In Europe, there are six levels of language proficiency levels as detailed below from the Common European Framework of References for Languages (CEFR). These levels are useful to know about when signing up for a language class, getting a residence permit, applying to get into a university or for citizenship:
A1 = Beginner
A2 = Elementary
B1 = Intermediate
B2 = Upper Intermediate
C1 = Advanced
C2 = Mastery
For example, I would categorize my German as being in the beginner to elementary range (A1-A2). Level C2 indicates you have mastered the language and can conduct yourself in all facets at a professional level.
Getting to an intermediate or advanced level
Two other ways to get your German skills up to the level you want are by taking courses at either a Volkshochschule (Adult School) or the Goethe Institut, both of which offer courses following the A1-C2 scheme.
Here are two success stories:
• Qualifying for residency
One of my expat colleagues was very methodical about her German language studies. When she showed up in Germany, she knew no German, but in less than 3-years’ time, she had achieved level B1 proficiency in German, which was enough to qualify her for a residence permit.
How did she do this? By attending the local Volkshochschule.
She went to classes two-to-four nights per week, three hours per night. After commuting and sitting at a desk all day, I could not imagine sitting in a class for three hours for even one night, but she did it, and my hat goes off to her.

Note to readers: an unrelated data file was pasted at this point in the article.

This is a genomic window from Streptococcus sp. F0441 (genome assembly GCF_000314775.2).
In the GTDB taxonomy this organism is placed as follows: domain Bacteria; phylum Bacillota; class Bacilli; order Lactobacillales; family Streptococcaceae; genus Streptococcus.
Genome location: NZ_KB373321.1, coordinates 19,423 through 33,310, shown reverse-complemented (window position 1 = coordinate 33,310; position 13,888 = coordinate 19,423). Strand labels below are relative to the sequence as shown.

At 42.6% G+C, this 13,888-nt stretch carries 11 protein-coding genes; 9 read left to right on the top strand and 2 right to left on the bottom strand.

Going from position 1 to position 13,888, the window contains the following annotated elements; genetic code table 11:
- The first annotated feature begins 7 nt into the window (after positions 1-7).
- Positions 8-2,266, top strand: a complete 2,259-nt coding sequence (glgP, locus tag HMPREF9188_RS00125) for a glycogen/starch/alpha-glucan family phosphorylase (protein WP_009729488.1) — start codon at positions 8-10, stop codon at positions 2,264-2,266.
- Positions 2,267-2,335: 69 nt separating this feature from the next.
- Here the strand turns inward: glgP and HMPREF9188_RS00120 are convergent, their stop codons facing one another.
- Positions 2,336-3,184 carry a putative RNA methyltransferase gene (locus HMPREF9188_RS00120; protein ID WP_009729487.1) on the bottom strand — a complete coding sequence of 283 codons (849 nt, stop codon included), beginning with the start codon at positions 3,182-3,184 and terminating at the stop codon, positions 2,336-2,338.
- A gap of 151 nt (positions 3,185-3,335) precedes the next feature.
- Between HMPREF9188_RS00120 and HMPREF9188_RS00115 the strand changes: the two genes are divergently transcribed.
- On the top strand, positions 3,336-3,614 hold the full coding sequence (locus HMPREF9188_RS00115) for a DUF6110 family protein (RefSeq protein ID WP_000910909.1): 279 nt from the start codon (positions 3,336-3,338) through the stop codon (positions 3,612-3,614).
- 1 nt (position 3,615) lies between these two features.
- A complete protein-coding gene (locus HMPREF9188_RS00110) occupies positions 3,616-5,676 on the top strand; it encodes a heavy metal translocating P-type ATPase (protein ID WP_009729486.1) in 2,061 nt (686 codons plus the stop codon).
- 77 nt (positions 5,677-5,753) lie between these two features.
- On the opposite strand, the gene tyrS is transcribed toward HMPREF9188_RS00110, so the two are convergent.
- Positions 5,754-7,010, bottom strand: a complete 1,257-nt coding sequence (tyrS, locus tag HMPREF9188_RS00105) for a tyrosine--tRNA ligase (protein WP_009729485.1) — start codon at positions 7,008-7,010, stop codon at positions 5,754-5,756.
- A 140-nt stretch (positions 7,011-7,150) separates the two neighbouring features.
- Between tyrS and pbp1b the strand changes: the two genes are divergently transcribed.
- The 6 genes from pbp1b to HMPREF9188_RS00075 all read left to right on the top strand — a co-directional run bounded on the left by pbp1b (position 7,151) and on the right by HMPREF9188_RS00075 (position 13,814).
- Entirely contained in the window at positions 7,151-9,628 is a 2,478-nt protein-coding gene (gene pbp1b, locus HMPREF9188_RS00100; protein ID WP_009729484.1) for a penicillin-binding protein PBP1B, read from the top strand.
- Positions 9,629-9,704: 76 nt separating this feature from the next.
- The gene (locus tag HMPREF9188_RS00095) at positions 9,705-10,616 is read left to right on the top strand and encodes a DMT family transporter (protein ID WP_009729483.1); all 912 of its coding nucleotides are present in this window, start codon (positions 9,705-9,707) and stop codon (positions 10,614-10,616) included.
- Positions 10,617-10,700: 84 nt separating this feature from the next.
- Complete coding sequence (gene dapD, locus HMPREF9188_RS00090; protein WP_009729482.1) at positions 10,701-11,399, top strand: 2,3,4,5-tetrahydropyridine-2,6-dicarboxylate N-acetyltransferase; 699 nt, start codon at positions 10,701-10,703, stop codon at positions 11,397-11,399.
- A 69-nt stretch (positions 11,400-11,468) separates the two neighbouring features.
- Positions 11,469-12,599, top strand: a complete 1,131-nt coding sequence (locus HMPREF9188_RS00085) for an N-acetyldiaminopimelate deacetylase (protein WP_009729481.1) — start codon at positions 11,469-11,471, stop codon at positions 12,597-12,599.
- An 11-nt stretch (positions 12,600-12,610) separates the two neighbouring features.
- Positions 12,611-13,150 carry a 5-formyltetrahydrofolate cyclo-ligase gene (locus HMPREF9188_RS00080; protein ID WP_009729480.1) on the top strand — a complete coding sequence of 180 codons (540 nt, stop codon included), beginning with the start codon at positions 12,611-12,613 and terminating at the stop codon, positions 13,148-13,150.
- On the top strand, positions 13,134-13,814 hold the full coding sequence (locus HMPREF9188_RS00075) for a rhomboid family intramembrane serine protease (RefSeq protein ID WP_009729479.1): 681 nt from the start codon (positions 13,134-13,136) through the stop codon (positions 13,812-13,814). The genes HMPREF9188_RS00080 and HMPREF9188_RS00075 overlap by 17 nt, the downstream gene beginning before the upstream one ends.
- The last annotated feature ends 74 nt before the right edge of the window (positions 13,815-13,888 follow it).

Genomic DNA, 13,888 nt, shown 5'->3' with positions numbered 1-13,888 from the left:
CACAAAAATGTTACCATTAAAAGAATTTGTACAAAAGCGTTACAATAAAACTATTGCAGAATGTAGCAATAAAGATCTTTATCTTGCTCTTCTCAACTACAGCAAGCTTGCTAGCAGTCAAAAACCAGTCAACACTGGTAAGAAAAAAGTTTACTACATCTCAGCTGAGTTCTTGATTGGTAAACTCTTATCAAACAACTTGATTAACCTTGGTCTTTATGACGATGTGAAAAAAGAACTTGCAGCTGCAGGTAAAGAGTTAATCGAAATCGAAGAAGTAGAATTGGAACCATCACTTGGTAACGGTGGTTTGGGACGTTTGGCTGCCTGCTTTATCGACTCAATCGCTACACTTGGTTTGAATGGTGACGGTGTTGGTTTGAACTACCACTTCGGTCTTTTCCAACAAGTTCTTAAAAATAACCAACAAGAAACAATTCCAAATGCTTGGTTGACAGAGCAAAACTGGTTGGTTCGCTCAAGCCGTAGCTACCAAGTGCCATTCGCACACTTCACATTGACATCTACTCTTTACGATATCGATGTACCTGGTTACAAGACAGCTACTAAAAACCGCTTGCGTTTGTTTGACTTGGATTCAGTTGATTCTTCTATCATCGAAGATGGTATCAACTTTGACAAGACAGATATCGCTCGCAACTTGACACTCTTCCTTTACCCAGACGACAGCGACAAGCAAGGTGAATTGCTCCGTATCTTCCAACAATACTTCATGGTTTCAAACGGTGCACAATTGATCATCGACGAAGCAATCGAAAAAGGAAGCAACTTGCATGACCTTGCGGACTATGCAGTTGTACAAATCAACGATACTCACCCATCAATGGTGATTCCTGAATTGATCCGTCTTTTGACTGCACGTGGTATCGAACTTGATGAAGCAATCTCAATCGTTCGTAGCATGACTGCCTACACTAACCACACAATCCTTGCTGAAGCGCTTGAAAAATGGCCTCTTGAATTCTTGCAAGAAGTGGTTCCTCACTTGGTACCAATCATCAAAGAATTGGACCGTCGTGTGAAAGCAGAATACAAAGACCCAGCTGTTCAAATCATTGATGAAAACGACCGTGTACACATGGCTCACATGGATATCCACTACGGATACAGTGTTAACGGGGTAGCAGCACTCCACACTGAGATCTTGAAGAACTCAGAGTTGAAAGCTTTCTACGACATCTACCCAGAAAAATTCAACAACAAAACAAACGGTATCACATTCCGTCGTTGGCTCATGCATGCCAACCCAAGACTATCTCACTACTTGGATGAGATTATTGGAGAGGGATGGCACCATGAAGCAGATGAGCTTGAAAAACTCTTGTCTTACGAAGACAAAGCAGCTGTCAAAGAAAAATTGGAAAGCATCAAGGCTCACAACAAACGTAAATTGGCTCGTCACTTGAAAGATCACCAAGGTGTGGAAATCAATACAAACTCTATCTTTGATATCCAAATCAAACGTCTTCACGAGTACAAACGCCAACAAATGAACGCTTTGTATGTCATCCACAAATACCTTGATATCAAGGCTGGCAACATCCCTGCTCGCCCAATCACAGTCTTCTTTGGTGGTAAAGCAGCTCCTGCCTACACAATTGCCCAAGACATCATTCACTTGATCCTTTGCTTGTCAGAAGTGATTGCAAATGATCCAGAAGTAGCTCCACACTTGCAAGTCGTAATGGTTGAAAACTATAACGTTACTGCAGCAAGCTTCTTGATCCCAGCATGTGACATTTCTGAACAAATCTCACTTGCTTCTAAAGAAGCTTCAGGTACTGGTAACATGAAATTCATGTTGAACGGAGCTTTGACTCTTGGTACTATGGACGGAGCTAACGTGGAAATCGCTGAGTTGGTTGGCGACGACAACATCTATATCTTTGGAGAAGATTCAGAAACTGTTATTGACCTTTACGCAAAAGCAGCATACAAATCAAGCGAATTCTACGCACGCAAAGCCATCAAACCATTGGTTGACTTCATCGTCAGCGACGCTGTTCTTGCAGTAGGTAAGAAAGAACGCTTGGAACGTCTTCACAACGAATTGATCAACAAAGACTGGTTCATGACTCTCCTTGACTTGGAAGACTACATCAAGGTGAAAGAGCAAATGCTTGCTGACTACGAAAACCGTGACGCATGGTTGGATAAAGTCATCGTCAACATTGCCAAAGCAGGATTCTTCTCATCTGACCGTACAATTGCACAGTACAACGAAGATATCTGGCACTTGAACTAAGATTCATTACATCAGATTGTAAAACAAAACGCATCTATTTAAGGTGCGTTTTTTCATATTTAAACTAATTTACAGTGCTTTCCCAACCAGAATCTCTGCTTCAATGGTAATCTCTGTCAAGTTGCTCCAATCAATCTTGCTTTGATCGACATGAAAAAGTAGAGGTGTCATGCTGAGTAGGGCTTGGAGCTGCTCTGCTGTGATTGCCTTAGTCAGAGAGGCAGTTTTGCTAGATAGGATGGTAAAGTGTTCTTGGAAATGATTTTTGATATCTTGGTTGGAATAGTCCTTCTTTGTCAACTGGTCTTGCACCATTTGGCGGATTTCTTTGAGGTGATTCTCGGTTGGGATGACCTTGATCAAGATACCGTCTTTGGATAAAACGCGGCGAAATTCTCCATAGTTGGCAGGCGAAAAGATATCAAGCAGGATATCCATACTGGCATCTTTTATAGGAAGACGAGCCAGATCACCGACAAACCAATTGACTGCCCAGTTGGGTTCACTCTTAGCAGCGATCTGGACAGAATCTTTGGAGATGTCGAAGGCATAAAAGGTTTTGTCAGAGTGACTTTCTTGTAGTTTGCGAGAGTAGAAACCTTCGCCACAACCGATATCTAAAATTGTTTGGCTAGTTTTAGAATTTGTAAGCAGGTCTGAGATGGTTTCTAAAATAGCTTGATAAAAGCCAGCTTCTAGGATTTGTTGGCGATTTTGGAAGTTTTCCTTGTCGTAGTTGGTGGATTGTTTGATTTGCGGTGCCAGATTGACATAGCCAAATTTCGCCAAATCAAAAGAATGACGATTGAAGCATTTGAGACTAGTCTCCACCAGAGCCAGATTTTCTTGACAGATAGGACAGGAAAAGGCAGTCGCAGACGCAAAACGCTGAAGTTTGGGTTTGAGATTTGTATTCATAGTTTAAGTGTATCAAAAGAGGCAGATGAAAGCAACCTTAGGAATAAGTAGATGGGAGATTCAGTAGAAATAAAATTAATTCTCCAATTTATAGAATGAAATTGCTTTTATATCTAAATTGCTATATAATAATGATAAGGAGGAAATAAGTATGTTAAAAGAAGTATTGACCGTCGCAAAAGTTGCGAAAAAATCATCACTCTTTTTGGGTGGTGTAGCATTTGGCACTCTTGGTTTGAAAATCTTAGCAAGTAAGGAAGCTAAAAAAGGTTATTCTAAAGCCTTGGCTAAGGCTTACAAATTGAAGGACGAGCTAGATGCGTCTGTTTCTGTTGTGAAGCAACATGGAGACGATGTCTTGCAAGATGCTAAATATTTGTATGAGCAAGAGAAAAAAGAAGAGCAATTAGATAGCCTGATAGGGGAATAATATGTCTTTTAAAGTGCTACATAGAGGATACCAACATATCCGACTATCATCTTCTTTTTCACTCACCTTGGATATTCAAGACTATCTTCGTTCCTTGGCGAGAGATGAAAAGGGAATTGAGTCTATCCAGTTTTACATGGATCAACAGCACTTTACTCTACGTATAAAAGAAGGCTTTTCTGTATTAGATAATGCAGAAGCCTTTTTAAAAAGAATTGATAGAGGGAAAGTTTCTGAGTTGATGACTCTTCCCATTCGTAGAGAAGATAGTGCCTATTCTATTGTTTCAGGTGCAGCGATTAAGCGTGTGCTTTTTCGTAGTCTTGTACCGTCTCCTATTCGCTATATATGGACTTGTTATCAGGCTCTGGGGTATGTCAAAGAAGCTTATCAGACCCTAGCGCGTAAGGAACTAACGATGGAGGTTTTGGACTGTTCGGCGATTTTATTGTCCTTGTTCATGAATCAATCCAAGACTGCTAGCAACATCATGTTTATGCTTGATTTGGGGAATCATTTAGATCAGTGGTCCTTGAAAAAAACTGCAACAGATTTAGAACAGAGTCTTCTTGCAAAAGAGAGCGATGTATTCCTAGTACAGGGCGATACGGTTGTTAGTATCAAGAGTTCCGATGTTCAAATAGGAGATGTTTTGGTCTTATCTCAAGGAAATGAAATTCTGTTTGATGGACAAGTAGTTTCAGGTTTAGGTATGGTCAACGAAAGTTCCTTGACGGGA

If you are from a European Union country, Switzerland, Norway, Iceland, or Lichtenstein, you won’t need it to get a residence permit, but it might be useful for other things, such as becoming a citizen of Germany or Austria.
To find a Volkshochschule in your area, search on Volkshochschule plus the name of the city you want to study in, such as Frankfurt, Hamburg, Berlin, Munich, Wien or Bern. Classes at the Volkshochschule are usually quite affordable and follow the A1-C2 structure.
• Going to university
In general, if you want to study at a public German University where you will be using the German language you’ll need to be at the upper intermediate to advanced level (B2/C1). A young expat friend of mine achieved B2 or C1 proficiency by taking intensive courses at the Goethe-Institut in Munich for a year and a half. This allowed her to go to graduate school for free in Germany, which is an amazing thing, and made her German boyfriend very happy because she was able to stay in Germany while studying.
You can learn German at the Goethe-Institut through both face to face and online courses. Just so you know, the Goethe-Institut is represented by 158 institutes in 98 countries around the world. Besides a place for formal lessons, the Goethe-Institut also hosts cultural activities, such as movie night, which is another way to practice your language skills with both native and nonnative speakers alike.
Frohes Lernen! (Happy studying!)
For information on the differences between Standard German, Austrian German, Swiss German, and other regional dialects, stay tuned for another Dispatches post by Mary Porcella. And see more here in Dispatches’ archives about learning German.
About the author:
Mary Porcella is a Europhile who has lived in Germany, Norway, Italy, and the U.S. She is a writer, editor, and photographer.
She loves seeing new places, returning to old haunts, and meeting up with family and friends. As of today, her travels have taken her to 20 European countries, and she hopes to visit the rest.
Mary Porcella is a Europhile who has lived in Germany, Norway, Italy, and the U.S. She is a writer, editor, and photographer. She loves seeing new places, returning to old haunts, and meeting up with family and friends. As of today, her travels have taken her to 20 European countries, and she hopes to visit the rest.